Belal El-Harazin - Founder and CEO at Maverick Digital“Recently I had the pleasure of catching up with one of my favorite Digital Transformation super-heroes, Belal “Bella” El-Harazin, Founder and CEO at Maverick Digital. Bella felt that as we approach this new economic environment, he’s spotting these 5 common traits emerge in the best CX transformers:

Emergence of the Digital CEO

CEOs, whose entire career has been immersed in technology, are entering the scene today.. This will become the norm across more enterprises and many of “the best transformers” already have this type of CEO in place. The monopoly held by technology companies on these digital CEOs will be broken.

The vision for CX transformation is set by such CEOs and executed by the rest of the organization. In this new economic environment, “tightness” will force this to become more mainstream and introduce a level of efficiency that will force CEOs to personally lead these digital transformation efforts. The luxury of delegating the vision to the CMO, CDO or CIO will no longer be available.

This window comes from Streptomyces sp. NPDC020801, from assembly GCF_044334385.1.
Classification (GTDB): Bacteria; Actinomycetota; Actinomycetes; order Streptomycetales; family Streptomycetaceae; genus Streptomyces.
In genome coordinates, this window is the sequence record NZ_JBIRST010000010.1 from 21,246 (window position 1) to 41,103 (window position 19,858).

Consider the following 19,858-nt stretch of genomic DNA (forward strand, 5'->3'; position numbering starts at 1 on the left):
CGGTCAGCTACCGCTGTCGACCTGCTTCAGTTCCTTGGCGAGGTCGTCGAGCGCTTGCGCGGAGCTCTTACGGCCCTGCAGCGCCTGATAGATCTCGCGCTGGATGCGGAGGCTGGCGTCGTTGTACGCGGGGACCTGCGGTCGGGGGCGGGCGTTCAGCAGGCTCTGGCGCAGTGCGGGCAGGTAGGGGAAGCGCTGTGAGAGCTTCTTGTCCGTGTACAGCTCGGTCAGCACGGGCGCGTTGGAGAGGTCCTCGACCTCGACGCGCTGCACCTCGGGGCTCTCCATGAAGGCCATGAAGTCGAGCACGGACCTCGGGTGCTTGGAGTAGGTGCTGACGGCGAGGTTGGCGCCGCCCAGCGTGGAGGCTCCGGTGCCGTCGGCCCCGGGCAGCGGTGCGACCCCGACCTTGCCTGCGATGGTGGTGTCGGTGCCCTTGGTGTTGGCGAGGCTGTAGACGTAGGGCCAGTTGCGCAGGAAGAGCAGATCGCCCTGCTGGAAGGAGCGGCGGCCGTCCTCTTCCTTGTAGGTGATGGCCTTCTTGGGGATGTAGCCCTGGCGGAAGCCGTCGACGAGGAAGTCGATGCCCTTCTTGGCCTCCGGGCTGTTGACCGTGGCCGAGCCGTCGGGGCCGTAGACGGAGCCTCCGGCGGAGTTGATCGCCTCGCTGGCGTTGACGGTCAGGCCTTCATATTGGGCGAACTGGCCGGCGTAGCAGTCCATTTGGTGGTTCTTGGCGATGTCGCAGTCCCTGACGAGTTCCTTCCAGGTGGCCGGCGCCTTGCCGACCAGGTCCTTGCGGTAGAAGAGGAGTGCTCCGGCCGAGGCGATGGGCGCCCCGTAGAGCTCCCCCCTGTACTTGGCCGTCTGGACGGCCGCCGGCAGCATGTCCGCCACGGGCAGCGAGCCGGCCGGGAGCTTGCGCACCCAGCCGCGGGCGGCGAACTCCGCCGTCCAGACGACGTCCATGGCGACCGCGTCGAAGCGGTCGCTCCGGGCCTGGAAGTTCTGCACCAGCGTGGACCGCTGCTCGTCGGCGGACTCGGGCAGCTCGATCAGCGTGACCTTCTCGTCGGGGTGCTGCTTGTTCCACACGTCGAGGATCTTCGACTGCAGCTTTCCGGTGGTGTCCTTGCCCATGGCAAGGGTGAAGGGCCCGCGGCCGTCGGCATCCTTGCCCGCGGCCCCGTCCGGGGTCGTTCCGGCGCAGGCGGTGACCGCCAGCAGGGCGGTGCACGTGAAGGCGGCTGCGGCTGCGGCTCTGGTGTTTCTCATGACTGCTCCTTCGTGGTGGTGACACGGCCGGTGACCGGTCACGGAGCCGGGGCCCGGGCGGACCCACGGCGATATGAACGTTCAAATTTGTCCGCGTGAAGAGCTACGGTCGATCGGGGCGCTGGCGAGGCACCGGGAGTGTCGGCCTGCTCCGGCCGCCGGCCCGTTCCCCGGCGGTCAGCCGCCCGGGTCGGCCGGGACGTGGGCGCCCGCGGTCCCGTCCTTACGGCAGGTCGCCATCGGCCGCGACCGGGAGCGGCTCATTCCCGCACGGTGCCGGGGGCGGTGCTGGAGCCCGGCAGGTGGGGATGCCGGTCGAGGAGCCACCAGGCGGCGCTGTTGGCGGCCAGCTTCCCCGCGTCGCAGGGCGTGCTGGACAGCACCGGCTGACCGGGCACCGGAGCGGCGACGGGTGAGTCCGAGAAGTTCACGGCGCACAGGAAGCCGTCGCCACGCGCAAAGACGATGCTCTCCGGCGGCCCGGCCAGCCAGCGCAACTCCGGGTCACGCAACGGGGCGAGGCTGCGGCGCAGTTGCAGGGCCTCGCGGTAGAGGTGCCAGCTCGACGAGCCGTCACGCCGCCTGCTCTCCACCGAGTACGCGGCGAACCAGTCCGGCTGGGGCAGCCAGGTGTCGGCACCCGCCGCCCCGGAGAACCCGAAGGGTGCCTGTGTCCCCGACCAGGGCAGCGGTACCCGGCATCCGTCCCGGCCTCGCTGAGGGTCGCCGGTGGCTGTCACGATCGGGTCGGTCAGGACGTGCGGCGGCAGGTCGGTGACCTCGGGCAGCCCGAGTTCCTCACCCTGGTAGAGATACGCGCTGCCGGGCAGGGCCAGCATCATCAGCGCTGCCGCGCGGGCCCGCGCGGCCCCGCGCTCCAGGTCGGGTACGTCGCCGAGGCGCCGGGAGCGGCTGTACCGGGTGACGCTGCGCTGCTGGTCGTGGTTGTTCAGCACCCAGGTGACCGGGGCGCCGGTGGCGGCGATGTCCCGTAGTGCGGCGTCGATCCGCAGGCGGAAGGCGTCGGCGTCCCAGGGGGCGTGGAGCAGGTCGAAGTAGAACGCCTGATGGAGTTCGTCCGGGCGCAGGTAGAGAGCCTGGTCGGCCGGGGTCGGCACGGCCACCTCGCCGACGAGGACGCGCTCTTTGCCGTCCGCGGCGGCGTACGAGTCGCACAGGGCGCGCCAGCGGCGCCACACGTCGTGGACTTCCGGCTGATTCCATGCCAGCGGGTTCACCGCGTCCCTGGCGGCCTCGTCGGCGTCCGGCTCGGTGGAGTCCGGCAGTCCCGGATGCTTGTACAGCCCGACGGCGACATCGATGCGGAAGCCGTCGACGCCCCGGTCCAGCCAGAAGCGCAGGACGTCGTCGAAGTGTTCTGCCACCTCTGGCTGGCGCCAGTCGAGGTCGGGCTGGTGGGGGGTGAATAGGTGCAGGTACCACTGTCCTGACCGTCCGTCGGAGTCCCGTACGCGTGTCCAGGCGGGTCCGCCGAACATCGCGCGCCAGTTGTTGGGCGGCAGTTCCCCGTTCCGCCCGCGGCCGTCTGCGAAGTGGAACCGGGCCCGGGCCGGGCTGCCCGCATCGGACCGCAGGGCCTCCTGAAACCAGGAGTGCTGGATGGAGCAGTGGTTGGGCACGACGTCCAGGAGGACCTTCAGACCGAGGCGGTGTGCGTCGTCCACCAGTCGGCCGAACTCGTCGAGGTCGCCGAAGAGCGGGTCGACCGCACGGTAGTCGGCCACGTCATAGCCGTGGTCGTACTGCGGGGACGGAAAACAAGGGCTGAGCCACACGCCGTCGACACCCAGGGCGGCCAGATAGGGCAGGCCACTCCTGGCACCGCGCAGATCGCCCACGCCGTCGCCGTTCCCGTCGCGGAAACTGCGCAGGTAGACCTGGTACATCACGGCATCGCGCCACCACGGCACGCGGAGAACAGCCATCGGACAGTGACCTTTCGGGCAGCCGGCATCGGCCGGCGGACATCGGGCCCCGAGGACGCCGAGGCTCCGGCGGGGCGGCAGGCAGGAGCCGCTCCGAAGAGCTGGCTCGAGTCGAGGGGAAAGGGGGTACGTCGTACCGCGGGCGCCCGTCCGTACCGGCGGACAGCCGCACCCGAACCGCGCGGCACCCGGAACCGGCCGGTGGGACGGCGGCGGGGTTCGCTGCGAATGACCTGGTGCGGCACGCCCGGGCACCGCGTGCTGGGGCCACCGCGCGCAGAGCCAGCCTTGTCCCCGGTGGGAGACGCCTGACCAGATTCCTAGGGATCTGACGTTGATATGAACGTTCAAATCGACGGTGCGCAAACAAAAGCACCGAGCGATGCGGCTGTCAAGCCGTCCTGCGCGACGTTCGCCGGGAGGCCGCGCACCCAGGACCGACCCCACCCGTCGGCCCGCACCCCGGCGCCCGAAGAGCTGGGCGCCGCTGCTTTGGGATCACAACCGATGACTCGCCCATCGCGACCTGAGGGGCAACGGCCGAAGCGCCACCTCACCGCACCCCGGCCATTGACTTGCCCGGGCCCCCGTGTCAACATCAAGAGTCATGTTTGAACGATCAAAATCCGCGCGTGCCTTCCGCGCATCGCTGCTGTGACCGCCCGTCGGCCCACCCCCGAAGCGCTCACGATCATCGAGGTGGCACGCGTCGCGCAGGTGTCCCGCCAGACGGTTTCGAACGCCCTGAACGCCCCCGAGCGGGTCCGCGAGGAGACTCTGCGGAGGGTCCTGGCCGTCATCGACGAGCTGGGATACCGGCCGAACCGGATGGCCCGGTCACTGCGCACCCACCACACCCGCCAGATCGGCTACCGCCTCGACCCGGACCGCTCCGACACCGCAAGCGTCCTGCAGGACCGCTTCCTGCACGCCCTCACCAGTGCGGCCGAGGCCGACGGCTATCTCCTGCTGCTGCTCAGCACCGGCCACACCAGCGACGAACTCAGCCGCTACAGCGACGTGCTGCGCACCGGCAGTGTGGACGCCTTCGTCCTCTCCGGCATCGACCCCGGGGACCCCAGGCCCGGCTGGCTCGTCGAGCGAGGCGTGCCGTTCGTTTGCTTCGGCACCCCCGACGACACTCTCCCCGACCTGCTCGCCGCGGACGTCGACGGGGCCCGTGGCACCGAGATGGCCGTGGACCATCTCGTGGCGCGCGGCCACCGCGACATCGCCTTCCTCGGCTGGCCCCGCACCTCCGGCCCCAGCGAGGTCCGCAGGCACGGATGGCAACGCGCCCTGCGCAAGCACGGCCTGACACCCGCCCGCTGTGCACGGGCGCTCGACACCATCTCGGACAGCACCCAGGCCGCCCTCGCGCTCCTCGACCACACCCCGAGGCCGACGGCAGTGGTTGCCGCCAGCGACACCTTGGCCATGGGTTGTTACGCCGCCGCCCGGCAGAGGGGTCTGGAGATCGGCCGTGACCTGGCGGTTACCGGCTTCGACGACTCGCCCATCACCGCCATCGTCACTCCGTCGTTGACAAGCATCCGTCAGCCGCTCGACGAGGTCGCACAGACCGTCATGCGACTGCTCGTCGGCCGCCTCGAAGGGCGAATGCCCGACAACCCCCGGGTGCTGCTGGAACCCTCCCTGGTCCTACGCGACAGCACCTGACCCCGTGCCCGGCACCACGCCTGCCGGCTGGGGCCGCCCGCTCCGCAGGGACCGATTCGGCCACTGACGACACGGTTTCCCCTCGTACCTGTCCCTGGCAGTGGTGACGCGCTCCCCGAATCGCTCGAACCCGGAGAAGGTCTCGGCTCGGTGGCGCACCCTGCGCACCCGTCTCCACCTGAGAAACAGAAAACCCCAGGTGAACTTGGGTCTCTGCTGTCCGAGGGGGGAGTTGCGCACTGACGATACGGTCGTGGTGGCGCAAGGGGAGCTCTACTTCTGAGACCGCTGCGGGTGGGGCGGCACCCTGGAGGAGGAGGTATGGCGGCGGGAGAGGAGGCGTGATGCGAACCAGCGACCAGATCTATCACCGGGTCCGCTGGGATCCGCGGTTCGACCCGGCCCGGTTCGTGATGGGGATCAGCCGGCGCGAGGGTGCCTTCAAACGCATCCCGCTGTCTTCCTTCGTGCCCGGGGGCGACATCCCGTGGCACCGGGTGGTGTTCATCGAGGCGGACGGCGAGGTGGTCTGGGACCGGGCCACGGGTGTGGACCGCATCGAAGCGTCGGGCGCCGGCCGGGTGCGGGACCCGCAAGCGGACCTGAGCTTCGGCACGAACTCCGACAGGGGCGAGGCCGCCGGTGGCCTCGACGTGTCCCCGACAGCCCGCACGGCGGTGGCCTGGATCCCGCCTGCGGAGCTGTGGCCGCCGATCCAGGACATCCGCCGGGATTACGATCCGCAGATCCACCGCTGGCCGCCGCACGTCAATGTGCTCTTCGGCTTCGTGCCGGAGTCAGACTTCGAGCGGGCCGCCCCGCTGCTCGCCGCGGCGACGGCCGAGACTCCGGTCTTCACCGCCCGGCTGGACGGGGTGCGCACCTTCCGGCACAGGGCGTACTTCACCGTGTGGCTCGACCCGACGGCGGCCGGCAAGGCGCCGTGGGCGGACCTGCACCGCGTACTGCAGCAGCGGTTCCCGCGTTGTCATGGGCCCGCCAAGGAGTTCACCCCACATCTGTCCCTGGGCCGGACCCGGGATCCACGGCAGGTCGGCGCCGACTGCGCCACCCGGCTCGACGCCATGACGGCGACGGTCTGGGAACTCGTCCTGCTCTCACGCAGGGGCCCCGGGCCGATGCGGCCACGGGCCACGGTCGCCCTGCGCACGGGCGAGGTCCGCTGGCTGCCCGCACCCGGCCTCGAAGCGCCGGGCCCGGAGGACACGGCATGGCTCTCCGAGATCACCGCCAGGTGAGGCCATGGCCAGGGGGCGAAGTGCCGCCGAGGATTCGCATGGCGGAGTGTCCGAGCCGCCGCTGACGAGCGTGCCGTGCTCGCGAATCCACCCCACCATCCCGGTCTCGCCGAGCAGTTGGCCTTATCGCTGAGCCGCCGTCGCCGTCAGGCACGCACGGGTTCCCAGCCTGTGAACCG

Selective Partnerships

The best transformers select partners that have shown an ability to transform their own organizations around their customer.

Companies whose culture, DNA and focus are anything but the customer (e.g. product-centric, partner-centric, marketing-centric, etc.) are leveraged for what they do best, but then discarded for the rest.

The traditional moats of scale, distribution and globalization will still be present, but the DNA of those moats has the customer at the center and  is digital in nature, which creates opportunity for movement. After all, if your partners / vendors can’t go through the change and pain to put their customer at the center of their business, how are they going to help you do the same?

Know Thy Customer

The best transformers have mature data practices that are woven across the entire organization. This brings a level of insight, data, agility and responsiveness that is far more direct and efficient than their peer group. Decisions made based on data yield far greater results and these enterprises realign around the data. This organizational change is already starting with the emergence of the Chief Growth Officer and Chief Revenue Officer. One client whose stock outperformed the rest of their market by 247% over the past 3 years actually has an “Analytics / Insights” executive reporting to the CEO. This company places one or more of these team members on every initiative and credits much of their outperformance to this structure.